Shane Koyczan: Talk-Rocker
Canadian spoken word poet conjures tears as well as belly ache laughs
This article is from 2012.
Canadian spoken-word poet Shane Koyczan combines poetry with anecdotes to create an hour of word-wending magic that conjures tears as well as belly-ache laughs. Evocatively he recalls the loneliness of growing up and the bedroom monsters of his childhood, and vividly recreates his on-going battle against these monsters alongside his grandfather, drawing again and again on the power of love and the different forms it takes with the melodic, compelling momentum of his poetry.
These different forms are handled in expert ways, including a humorous haiku entitled ‘Herpes’ for an ex-girlfriend who always begged Koyczan for a poem and then cheated on him: ‘Because you would give it to someone else / You re-gifter’. Unresolved yearning (‘Why did you run away / I was running to find you’) and the love for a lost childhood friend, whose lessons will never leave him (‘It’s not rainy, it’s just the weather trying to look busy … ’ / ‘A heart can’t break / It can only bend’) have moments of both humour and of heart-breaking sadness.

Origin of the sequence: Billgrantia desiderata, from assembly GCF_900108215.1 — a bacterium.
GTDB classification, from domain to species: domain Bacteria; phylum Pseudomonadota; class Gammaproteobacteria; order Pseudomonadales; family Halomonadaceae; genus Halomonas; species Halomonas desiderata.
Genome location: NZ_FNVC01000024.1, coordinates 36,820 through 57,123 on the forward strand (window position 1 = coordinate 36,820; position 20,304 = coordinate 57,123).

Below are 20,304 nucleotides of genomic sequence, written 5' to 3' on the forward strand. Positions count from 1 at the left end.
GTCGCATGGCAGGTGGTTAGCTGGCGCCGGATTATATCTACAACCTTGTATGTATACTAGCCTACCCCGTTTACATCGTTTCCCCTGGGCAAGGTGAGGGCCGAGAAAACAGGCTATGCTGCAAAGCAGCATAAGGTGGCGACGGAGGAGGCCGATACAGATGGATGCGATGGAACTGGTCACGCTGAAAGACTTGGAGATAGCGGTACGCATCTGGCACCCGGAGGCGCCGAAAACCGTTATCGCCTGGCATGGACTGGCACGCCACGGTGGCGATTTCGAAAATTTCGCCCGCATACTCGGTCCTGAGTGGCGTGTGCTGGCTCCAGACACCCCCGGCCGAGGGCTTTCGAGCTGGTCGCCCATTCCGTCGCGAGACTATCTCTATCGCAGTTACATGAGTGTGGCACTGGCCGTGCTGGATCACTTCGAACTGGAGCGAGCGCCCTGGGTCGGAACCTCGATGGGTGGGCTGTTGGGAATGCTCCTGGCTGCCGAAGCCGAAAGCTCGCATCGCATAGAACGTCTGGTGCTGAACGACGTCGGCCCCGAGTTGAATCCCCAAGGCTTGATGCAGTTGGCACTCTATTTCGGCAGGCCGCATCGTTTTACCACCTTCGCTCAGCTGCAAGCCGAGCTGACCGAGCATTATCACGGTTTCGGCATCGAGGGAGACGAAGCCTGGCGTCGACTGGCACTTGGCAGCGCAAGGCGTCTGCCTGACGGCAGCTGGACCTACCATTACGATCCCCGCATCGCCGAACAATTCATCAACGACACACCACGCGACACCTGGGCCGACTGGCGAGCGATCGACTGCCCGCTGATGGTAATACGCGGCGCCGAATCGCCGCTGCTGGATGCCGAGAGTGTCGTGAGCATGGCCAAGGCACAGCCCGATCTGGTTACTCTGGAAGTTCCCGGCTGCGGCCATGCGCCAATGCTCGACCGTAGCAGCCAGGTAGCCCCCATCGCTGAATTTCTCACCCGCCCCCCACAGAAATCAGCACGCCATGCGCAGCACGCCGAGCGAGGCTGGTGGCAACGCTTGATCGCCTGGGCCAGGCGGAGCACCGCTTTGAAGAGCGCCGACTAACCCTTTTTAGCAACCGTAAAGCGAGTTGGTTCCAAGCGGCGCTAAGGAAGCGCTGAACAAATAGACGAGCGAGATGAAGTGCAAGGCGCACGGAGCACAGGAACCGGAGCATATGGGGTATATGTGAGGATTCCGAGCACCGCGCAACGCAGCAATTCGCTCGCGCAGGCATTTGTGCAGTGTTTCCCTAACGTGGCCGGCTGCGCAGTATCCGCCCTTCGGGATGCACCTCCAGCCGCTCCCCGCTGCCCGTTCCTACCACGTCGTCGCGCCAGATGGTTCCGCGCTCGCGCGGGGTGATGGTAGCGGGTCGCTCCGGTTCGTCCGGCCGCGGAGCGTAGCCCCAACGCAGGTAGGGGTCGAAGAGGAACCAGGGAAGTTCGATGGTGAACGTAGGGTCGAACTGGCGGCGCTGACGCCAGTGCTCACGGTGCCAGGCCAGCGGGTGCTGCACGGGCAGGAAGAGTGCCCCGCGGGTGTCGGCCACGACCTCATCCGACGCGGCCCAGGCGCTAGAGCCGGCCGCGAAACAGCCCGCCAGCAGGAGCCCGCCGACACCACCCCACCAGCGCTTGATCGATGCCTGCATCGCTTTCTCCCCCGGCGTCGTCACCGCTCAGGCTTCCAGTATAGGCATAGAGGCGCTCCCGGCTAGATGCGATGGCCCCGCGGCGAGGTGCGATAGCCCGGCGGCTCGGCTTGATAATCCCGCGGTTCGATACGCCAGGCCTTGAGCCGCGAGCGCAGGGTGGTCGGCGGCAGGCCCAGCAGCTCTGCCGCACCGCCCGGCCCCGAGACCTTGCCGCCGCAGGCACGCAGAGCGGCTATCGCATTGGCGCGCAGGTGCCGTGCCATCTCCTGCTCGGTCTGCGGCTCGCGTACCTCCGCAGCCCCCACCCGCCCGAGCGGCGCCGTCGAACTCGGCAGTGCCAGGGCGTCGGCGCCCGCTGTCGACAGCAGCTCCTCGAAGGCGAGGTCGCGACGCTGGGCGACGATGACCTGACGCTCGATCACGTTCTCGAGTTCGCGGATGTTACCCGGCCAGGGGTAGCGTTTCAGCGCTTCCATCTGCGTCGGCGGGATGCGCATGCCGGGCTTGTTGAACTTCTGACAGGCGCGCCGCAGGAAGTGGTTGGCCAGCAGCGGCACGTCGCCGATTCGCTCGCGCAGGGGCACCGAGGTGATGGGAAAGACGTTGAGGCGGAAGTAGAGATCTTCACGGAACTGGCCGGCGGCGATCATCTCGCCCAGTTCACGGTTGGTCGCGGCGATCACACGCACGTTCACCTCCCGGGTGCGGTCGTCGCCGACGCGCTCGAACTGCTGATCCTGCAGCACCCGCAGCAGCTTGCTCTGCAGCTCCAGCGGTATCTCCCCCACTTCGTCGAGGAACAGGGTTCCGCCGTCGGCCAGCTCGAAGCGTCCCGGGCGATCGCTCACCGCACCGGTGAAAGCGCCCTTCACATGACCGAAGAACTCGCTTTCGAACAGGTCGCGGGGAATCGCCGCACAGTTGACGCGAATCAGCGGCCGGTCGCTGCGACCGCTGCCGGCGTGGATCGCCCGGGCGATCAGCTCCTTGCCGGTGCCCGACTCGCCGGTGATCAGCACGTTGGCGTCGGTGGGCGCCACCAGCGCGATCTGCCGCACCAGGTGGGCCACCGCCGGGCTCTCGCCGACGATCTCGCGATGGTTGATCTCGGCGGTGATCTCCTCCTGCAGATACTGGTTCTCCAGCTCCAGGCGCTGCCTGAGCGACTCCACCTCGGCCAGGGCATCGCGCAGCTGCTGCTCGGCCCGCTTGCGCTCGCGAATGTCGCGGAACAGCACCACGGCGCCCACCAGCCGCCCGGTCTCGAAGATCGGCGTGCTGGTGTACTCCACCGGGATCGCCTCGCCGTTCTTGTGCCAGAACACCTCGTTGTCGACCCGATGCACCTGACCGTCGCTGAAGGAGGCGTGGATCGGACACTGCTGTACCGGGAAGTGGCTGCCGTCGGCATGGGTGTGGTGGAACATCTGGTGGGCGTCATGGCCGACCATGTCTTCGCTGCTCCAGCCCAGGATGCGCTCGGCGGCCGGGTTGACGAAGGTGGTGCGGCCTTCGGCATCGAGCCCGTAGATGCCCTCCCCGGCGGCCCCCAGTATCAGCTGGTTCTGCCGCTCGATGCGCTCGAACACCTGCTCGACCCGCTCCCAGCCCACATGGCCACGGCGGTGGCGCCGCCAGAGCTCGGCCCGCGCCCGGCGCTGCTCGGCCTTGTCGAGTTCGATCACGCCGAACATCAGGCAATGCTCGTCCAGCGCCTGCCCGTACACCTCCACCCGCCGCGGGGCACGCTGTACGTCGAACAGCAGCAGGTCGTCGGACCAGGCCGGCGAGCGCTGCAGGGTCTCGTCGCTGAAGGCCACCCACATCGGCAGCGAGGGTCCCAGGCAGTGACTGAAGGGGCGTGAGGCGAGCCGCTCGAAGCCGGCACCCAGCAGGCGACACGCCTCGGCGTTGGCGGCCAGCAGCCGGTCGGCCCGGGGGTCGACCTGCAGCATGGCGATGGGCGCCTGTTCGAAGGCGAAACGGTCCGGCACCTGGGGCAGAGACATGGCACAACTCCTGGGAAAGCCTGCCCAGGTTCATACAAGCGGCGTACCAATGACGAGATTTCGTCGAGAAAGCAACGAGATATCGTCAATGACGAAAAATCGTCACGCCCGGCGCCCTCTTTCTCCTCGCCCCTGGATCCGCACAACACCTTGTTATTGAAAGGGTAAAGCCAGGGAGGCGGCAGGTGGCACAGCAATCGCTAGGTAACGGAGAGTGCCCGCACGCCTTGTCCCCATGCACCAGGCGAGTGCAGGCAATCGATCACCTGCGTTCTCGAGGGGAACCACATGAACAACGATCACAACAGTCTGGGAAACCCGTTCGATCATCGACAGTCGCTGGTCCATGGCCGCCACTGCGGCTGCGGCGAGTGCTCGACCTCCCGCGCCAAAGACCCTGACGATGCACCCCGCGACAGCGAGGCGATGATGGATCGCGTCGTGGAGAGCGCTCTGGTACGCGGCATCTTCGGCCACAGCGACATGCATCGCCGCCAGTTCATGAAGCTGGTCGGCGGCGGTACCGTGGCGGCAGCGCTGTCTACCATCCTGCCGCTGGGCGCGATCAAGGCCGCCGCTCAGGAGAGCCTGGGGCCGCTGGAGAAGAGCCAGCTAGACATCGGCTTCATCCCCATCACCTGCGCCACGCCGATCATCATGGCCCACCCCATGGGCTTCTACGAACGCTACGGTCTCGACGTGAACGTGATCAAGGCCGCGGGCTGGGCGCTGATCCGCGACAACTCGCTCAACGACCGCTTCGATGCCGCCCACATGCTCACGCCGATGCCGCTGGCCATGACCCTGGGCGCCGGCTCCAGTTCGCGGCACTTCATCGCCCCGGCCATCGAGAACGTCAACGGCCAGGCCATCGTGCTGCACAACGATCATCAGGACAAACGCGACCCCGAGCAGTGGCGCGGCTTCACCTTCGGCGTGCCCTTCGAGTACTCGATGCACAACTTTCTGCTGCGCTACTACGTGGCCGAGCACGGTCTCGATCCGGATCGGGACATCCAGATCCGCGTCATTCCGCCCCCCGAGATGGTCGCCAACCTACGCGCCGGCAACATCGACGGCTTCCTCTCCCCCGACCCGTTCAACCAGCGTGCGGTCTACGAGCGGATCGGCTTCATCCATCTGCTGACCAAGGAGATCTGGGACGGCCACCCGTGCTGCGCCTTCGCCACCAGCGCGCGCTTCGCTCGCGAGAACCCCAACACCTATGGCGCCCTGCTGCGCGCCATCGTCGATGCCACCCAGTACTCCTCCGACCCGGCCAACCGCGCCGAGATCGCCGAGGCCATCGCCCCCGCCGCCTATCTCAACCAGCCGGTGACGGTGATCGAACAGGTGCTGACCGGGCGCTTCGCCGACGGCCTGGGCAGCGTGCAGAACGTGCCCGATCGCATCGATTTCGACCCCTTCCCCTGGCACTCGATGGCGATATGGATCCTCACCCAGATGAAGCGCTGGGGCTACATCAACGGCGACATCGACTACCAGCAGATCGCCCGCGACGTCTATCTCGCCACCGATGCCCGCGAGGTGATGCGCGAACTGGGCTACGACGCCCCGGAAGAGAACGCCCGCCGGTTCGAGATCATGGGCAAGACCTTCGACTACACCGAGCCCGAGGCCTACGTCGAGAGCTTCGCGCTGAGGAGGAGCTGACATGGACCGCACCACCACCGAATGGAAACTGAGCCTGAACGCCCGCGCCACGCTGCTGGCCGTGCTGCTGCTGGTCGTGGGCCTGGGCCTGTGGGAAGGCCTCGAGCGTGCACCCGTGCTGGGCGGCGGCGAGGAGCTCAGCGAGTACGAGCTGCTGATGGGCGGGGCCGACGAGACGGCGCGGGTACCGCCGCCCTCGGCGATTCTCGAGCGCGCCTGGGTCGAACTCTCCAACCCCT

In his sometimes laconic, often hopeful style, Koyczan paints vivid descriptions that will leave you reeling. The most memorable actions of his usually silent grandfather are carved into his mind: ‘He would split the night with a whisper …’ / ‘His lips crept across his face, and he laughed’, and through verbal osmosis are carved into ours too, as if we had lived these moments ourselves. Tripping lightly into his poems via anecdote, often without introducing them, Koyczan delivers his words with a melodic levity that belies the weightier subject matter.
Underbelly, Bristo Square, run now ended.